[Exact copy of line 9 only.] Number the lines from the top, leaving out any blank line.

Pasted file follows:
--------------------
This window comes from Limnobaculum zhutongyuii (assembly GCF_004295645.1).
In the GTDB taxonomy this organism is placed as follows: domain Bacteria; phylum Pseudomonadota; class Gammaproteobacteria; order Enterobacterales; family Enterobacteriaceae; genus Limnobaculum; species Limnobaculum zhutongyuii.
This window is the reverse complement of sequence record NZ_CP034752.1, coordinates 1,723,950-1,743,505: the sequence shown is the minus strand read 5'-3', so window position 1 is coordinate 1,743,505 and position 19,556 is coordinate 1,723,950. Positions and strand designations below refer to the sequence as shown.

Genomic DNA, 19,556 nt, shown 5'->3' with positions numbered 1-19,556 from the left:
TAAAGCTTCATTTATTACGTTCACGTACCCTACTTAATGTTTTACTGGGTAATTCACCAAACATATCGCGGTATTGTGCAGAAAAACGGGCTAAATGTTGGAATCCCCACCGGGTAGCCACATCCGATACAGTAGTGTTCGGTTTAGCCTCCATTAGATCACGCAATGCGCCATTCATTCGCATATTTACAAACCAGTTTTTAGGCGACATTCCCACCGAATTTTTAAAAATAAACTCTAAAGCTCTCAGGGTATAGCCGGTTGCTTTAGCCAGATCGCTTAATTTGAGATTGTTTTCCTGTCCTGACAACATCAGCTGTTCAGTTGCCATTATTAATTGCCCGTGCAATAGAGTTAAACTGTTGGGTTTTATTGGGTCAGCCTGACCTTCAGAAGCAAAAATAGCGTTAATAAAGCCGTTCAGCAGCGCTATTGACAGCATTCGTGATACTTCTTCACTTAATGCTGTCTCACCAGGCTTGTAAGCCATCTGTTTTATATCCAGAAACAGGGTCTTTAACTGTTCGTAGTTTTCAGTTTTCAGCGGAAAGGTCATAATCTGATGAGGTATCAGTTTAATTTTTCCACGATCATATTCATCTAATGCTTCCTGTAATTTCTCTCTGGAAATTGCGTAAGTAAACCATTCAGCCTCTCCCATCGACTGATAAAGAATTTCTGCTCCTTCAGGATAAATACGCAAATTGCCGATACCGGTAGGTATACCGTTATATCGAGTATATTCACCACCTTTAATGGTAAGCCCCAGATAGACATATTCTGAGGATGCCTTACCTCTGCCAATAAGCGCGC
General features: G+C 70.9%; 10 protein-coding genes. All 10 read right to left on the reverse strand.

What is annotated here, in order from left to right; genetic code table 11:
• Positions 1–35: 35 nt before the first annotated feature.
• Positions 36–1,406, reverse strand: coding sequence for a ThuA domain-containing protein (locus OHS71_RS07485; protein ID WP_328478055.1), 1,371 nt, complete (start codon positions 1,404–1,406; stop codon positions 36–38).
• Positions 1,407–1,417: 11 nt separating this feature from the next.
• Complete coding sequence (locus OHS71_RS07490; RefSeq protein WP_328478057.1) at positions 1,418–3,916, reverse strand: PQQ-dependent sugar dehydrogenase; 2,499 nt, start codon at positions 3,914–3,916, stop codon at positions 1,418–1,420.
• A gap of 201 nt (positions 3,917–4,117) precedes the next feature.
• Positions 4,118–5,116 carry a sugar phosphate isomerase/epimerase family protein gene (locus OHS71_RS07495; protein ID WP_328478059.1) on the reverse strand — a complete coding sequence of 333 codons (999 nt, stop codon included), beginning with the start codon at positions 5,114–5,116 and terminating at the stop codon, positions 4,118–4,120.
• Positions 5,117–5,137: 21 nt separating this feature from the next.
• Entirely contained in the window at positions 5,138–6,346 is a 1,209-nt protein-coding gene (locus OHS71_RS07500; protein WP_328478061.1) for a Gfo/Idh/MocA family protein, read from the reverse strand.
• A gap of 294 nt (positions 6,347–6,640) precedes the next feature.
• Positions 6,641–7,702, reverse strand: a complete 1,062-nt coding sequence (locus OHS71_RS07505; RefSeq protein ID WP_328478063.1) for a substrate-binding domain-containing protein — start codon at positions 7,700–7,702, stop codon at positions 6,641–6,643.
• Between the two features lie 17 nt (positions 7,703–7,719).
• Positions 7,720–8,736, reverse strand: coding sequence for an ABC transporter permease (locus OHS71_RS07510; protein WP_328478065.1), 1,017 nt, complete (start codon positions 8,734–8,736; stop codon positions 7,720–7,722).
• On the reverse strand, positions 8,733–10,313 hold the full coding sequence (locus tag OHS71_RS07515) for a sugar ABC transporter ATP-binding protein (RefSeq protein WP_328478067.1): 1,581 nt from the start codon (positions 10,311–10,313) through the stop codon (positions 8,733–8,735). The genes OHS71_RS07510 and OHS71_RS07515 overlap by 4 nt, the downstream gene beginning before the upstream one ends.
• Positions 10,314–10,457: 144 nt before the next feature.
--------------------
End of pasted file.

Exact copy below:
• Positions 36–1,406, reverse strand: coding sequence for a ThuA domain-containing protein (locus OHS71_RS07485; protein ID WP_328478055.1), 1,371 nt, complete (start codon positions 1,404–1,406; stop codon positions 36–38).